Is there a simple allowlist-style way of disabling CBC mode cipher suites in apps that use an openssl cipher suite list? I'm hoping for something in the style of !RC4, however, !CBC has no effect, and still allows suites such as TLS_DHE_RSA_WITH_AES_128_CBC_SHA256.

The only solution I've found so far is to use a much more verbose allowlist that only includes non-CBC ciphers. Is there a simpler alternative?

  • 1
    Isn't there very very little left if you exclude CBC and non forward secure and limit to AES ciphers? I think all that's left then is like four (?) GCM ciphers, right? And you could well put that as a whitelist? Commented Aug 1, 2017 at 20:01
  • 2
    Yes, it's true, it does end up being quite a short whitelist! Don't forget ChaCha20 though...
    – Synchro
    Commented Aug 1, 2017 at 20:02
  • Today, the easiest way to disable CBC cipher suites would be to only allow TLS in version 1.3 or above.
    – A. Hersean
    Commented Jan 26, 2022 at 8:41

5 Answers 5


According to the list of Cipher Strings given in the documentation (man ciphers) there is no string describing all CBC ciphers. This means there is no simple way to disable all of these (and only these) with a simple !CBC or similar.


You can use !SHA1:!SHA256:!SHA384 to disable all CBC mode ciphers. There are some non-CBC false positives that will also be disabled (RC4, NULL), but you probably also want to disable them anyway.

Note that while GCM and CHACHA20 ciphers have SHA* in their name, they're not disabled because they use their own MAC algorithm. The SHA* in their name is for the PRF, not the MAC

  • 3
    This is necessary especially since CBC algorithms are now rated as weak.
    – Robidu
    Commented Jul 22, 2019 at 22:26
  • @imgx64 in which file and location in Nginx web server should I apply this? Commented Nov 8, 2021 at 9:19

I've spent a fair amount of time over the last couple of days trying to get a perfect list for ssllabs. Thanks in part to this, here's what works:

  • 3
    This accomplishes A+ by disabling the four CBC mode equivalent ciphers and leaving four GCM. I use it and have received no adverse feedback. Qualys shows that all except a range of older devices and browsers are happy with this, but if you serve a wider range of clients, you may need to be more lenient and use something like SSLCipherSuite EECDH+AESGCM:EDH+AESGCM:AES256+EECDH:AES256+EDH. Commented Jan 3, 2020 at 14:36
  • This list still contains CBC ciphers: verify this with openssl ciphers -V -stdname EECDH+AESGCM:EDH+AESGCM:AES256+EECDH:AES256+EDH | grep CBC
    – Cie6ohpa
    Commented May 20, 2021 at 15:17

The best SSL Ciphers and Protocols settings I found at https://cipherli.st/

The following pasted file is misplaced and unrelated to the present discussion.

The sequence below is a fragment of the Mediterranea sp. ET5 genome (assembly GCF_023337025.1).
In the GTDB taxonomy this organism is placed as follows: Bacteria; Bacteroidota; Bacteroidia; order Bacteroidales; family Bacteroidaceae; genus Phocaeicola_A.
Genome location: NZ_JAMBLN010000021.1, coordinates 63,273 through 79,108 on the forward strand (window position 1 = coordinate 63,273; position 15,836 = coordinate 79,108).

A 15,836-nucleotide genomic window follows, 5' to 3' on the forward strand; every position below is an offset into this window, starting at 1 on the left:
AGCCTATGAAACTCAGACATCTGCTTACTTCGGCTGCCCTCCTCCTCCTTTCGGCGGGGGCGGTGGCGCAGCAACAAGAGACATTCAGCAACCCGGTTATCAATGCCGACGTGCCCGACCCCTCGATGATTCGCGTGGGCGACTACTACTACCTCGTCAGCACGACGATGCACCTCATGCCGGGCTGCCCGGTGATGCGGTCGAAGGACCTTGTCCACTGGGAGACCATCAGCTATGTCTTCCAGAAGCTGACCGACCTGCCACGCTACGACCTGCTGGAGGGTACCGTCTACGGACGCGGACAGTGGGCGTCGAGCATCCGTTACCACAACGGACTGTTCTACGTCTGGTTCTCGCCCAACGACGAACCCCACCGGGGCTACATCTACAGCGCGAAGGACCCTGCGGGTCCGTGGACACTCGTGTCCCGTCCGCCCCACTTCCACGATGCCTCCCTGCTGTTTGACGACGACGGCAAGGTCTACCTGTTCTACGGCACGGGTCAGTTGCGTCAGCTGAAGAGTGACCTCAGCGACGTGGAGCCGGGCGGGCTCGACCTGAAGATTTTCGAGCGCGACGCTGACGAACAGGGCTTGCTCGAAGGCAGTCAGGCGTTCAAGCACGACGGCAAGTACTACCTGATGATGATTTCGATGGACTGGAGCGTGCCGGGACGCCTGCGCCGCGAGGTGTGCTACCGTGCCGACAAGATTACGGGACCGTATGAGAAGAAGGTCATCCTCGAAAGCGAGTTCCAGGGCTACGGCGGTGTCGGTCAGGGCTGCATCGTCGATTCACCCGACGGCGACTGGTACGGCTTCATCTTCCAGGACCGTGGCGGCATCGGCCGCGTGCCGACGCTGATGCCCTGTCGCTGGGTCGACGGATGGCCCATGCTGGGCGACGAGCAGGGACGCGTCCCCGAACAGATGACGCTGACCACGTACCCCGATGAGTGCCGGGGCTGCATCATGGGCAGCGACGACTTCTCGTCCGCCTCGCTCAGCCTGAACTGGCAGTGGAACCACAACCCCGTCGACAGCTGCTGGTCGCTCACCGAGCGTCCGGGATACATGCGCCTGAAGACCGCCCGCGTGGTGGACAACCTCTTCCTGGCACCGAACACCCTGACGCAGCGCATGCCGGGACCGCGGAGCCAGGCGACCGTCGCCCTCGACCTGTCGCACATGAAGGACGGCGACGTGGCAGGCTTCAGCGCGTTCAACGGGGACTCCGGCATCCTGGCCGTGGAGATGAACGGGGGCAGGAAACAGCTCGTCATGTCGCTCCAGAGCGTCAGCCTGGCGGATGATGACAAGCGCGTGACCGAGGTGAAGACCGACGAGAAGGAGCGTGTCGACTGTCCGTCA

With this you will get a Qualys A+ rating:

# Requires Apache 2.4.36 & OpenSSL 1.1.1
SSLProtocol -all +TLSv1.3 +TLSv1.2
  • 3
    This is a whitelist, which I've already got - the question asks if there is a blacklist to disable all CBC-mode cipher suites. Also there is no such thing as a "best" cipher suite list, as it's very dependent on your prospective audience.
    – Synchro
    Commented Aug 26, 2019 at 12:18
  • Although @Synchro is formally correct ... after testing different variants in Qualys SSL Labs (not believing that a good solution could be as easy), I came to the conclusion that this has about exactly the same browser/OS coverage like more complex solutions, combined from black- and whitelists.
    – BurninLeo
    Commented May 24, 2021 at 9:41

There is no way to do this directly, however you can script it a bit.

Let's say that your initial cipher suites string is !3DES:HIGH. (You should probably have a better cipher suites string to begin with, but that's a good starting point and won't clutter this answer too much.)

Now, do this:

$ openssl ciphers '!3DES:HIGH' \
    | sed -e 's/:/\n/g' \
    | grep -v GCM \
    | sed -e ':a' -e 'N' -e '$!ba' -e 's/\n/:!/g' -e 's/^/!/'

Explanation, per line:

  1. Start with the set of ciphers you "really" want
  2. Split the :-separated list into one-per-line cipher suite
  3. Remove anything that doesn't explicitly say GCM
  4. Read the whole file in at once, replace newlines with :!, then add a ! at the very beginning

Now take this output and place it at the front of your cipher suite string. Don't throw-out your original, because you might want to re-run this process later when your initial cipher suites string changes, or if new ciphers are added to OpenSSL or even to their HIGH default list.

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